Caussey's Corner

Mother’s Scissors: Golden Memories of Childhood Days

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Spring is not my season for housecleaning. Summer is my selected choice because it brings warm winds and waterless evenings that clutch-crawl toward the nap of temperatures nearing the century mark. It’s too hot for outdoor activities, so I sit indoors and clean our closets, cupboards, and from under beds. Recently, while cleaning out the utility closet, I came across a small cardboard box labeled “Mother’s records,’” written with marker on the top.

I had not looked inside that box since I placed it there after my mom’s funeral four years ago. As I sat there among the winter clothes hanging from straggled, mothproof hangers and other larger boxes memories rushed in fluid form through my memory-scape. Opening the box, I noticed numerous old bank statements now wrapped together by a long, disintegrated red rubber band. Even though Mother had little formal education, she had always balanced her checkbook each month. Underneath the statements was a small writing tablet that had “Recipes” written on it. At the top of the first page was printed, “Durhl’s Favorites.” Below was a listing of five desserts and how each was to be made. Measurements like a “little dab, a pinch, a bunch, a handful and sip” were used to make peach cobbler, banana pudding, coconut cream pie, Dutch chocolate cake, and BTS. I’ll explain that BTS stuff later.

Mother’s Scissors: Golden Memories of Childhood Days

Photo: Pixabay

Some of the earliest memories of my mom were when she gave me a hug and prepared some of those wonderful foods for me. There was always a lot of hugging, but the food sometimes got a little scarce. Both were dispensed with only the love a caring Mother could give.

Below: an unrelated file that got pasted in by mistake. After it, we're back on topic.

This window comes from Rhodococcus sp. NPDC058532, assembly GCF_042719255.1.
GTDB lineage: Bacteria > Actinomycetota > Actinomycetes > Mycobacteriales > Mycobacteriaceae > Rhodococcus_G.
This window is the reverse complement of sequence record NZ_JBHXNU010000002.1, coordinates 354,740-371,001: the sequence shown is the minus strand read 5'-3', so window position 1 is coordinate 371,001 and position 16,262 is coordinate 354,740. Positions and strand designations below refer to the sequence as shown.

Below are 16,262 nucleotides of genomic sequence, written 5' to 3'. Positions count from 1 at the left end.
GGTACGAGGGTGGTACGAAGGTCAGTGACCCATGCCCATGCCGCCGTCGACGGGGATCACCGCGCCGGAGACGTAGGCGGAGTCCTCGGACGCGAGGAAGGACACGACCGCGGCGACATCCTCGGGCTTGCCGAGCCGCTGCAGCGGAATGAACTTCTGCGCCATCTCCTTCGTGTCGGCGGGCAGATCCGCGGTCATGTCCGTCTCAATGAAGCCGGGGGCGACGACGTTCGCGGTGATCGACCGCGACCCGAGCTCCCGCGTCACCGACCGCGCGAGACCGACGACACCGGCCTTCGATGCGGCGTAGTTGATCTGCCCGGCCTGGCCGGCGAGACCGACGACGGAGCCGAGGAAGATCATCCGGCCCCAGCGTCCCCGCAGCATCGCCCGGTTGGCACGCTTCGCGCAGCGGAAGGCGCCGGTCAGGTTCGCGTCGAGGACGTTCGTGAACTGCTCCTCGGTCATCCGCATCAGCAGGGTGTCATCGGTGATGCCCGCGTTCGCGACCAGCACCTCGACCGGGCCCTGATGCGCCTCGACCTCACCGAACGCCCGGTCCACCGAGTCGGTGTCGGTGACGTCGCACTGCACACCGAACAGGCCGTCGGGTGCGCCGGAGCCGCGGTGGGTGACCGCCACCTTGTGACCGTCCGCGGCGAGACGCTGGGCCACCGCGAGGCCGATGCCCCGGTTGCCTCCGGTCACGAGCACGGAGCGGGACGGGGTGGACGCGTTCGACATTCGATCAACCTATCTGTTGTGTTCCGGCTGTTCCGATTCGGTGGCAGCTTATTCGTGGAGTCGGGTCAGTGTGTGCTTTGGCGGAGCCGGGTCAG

At the bottom of the box lay a pair of black scissors. They were nicked and scraped and had splashes of red paint on the thumbhole side. Picking up the scissors filled me with lost events, which helped me to recall all the important roles these scissors played in my early life. I could see myself sitting on the front porch atop an apple crate on a hot summer afternoon as Mother cut my hair using those scissors. Mother would place an old beanie cap on my head and cut off anything that escaped that cap. Sometimes this practice endangered my big ole jumbo ears.

Each Saturday, the family went to town to buy groceries. Dad bought flour, sugar, and corn meal in large 25-pound sacks. The brand we purchased was determined by the pattern on the different cloth sacks. From that cloth, Mother made my shirts and underwear. We moved to town when I was in the fifth grade. I was still wearing primrose pattern shirts and magnolia pattern underwear when we made the move. Mother had made those garments using her black scissors, sewing them by hand.

Mother’s Scissors: Golden Memories of Childhood Days

Photo: Pixabay

One summer, while fishing at a creek, I managed to hook my behind with a fishhook. I tore a 5- or 6-inch gash down my skin. After stopping the bleeding, Mother retrieved some fishing line from Dad’s tackle box, cut some of it with those black scissors, then threaded a needle and sewed up the gash. I wear that scar today. Once when I was in the Army and slightly under the weather at the Officer’s Club, I was only too proud to show any and everyone that scar. The crowd enjoyed it immensely, everyone, that is, except my battalion commander. He put me on report (and that is when I selected Dr Pepper as my drink of choice).

Examining those scissors, I couldn’t help but notice those red marks on the handle. At age six, I decided one day to paint the wood cookstove in the kitchen. Dad had bought a gallon can of red paint to cover the woodshed. I opened the can with mother’s scissors and proceeded to paint the hot cook stove. After supper, and hearing my story, Dad took me to that woodshed that was to be painted. That trip taught me that red is not a kitchen color. Those rose petal underwear offered little protection from things lying around that woodshed. My dad also convinced me that you don’t have to use red paint to make something turn red.

I placed the scissors back in the box. For a moment, I could see my mom sitting near the coal-oil light, cutting out pieces to quilt. I smiled. Then I remembered the red paint, and my scar started hurting. I put the lid on the box and placed it on a shelf next to my other family treasures and pictures. Oh yes! That BTS dessert thing stood for “Better Than Sex.” My sweet little Mom could not bear to write the word “Sex,” so she just abbreviated it.